A love letter to paternal and eternal love

Hamline theatre returns this fall to perform the tragic love story “Eurydice.”

Jason Elyea-Wheeler, Life Reporter

Hamline Theatre opened their 2022-23 season with a bold reimagining of the classic Greek tragedy of Orpheus and Eurydice. 

The story follows two lovers, a singer songwriter and his beloved wife who tragically passed away. In an attempt to get her back he goes into the Underworld to retrieve her soul. However, he must return her under the condition that when she follows him back, he mustn’t look back or else she would be condemned for all time in the Underworld.

The retelling of the tragedy follows the perspective of Eurydice. From her travel to the Underworld to finding her father who teaches her to remember her name and embrace her in eternal love. 

“With this play, in addition to revisiting and remembering a centuries old love story, we celebrate fathers,” said Laura Dougherty, director of Eurydice and assistant professor of theatre arts. “Helping us remember where we come from, how it fuels us to move forward. May we have many love stories in our lives”

Even with the production being delayed due to COVID-19, the company showed no sign of disappointment or rust. It is a testament to the spirit of young artists and their need to create for an audience. All the students associated with the production did not waver when faced with COVID-19, and went on to perform four incredible performances. All should be proud.

The audience was greeted with an empty stage and beautifully constructed two story set. Bronze piping shined with age underneath black charcoal platforms and beams. Acoustic music played accompanied with a mournful singer faded to silence as the lights went down and the lovers took the stage.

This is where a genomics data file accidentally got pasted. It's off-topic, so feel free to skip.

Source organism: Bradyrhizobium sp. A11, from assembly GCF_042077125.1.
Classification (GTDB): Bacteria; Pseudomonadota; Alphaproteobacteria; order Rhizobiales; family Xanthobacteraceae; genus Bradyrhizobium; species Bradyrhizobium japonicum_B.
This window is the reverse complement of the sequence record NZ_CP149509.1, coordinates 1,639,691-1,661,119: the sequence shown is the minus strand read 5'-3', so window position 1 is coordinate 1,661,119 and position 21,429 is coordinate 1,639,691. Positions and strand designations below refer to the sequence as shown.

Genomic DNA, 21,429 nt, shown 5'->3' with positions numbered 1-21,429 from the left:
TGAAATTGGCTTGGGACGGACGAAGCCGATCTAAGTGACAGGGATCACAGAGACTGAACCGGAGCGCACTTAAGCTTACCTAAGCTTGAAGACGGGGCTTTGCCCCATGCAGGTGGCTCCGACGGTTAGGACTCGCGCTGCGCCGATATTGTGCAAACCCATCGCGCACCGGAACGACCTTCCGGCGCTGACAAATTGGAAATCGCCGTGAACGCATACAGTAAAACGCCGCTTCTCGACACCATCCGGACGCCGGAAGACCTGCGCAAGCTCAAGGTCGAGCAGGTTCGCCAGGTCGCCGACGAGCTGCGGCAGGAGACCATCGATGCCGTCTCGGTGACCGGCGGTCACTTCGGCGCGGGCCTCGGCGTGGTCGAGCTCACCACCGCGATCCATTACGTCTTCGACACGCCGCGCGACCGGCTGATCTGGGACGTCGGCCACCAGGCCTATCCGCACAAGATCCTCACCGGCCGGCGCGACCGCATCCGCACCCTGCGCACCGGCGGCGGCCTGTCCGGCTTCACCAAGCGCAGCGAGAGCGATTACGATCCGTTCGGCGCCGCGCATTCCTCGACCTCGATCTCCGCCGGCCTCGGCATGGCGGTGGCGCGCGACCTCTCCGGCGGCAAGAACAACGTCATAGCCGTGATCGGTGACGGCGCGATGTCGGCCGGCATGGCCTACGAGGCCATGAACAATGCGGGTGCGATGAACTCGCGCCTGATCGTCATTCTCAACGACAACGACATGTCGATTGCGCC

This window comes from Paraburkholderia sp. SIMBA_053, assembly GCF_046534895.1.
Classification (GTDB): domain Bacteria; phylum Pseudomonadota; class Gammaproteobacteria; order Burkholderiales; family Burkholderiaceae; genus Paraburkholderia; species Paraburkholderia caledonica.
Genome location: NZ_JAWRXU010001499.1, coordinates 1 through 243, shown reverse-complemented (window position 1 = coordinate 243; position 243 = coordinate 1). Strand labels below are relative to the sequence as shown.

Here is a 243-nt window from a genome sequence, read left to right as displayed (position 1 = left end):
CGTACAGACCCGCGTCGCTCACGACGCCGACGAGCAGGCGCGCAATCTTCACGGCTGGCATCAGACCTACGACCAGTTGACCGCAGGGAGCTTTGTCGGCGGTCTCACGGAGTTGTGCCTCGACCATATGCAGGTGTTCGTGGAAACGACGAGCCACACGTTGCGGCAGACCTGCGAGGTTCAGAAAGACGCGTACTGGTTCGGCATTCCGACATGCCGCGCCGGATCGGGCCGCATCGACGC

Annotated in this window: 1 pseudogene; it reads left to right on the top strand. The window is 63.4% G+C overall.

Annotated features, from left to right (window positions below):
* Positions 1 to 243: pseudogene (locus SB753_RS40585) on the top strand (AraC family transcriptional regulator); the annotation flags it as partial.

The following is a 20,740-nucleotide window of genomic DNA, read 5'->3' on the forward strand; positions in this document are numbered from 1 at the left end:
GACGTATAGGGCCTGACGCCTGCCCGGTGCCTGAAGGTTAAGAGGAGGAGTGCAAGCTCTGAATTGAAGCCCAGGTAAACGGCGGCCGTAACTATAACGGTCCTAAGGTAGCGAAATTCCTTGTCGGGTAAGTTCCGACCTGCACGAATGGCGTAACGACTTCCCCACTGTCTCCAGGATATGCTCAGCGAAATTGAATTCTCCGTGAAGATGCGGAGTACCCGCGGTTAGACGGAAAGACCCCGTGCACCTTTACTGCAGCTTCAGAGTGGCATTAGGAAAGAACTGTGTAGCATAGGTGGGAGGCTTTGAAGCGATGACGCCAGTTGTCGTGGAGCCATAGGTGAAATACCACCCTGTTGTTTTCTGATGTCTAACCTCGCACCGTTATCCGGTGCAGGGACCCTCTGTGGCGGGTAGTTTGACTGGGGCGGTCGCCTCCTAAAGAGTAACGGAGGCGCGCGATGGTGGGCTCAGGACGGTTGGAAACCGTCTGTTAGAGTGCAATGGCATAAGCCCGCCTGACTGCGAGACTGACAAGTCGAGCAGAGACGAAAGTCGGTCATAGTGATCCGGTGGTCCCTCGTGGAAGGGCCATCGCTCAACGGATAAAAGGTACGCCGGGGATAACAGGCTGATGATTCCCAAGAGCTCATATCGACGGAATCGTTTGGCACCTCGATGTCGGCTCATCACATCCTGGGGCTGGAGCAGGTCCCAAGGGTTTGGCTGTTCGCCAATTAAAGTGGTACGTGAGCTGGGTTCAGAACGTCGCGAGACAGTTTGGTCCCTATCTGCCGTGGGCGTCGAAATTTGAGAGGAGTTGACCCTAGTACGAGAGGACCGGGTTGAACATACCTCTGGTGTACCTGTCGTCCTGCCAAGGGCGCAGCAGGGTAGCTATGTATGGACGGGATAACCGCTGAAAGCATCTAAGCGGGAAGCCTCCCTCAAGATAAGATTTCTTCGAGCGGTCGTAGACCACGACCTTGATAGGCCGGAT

The roles of Orpheus and Eurydice were acted superbly by juniors Kyra Richardson and Nathaniel Brelsford. Integral to the story and the audience’s investment in their tragic fate, both actors worked together seamlessly to create the intimacy and love between the characters believable and beautiful.

As the play progressed the audience was introduced to several other characters. Walker Embser-Herbert played the role of Her Father with maturity and poise. This character’s struggle was beneath the surface of the play, but was deeply palpable in scenes of tenderness in fatherhood.

The underworld would not be the realm of the dead without its ruler. Senior and Oracle member Anika Besst assumed the role of Nasty Interesting Man and Lord of the Underworld and took it to rock and roll meets David Bowie in Alice in Wonderland levels. They masterfully embodied the intrigue and creepiness of the character.

Not alone in the underworld, a Greek tragedy is not complete without its chorus. Known as the Stones, they bore witness to tragedy and enforced the rules of the dead. “Throughout the show the stones ‘echo’ or overlap certain words or phrases said by other residents of the underworld,” said First-year Maria Garcia who played Little Stone. “In my opinion, it really solidifies the stones as a chorus and adds an extra layer and purpose to the scenes we are present in.”

An aspect of any production that is often overlooked, but would be completely different without it is the lighting of a show. Student lighting designer senior Nolan Sherburne created the atmosphere of Eurydice for his senior project. 

“Designing the lighting for Eurydice was an exciting challenge. This show is so full of emotions, exploring how we experience loss,” Sherburne said. “I kept asking myself ‘how can I display loss through lighting?’ Through many hours of trial and revision, I created something that I believe showcases the emotions written into this play.”

For more information on Hamline Theatre, visit the Theatre and Dance page on hamline.edu and follow them @hamlinetheatre on instagram.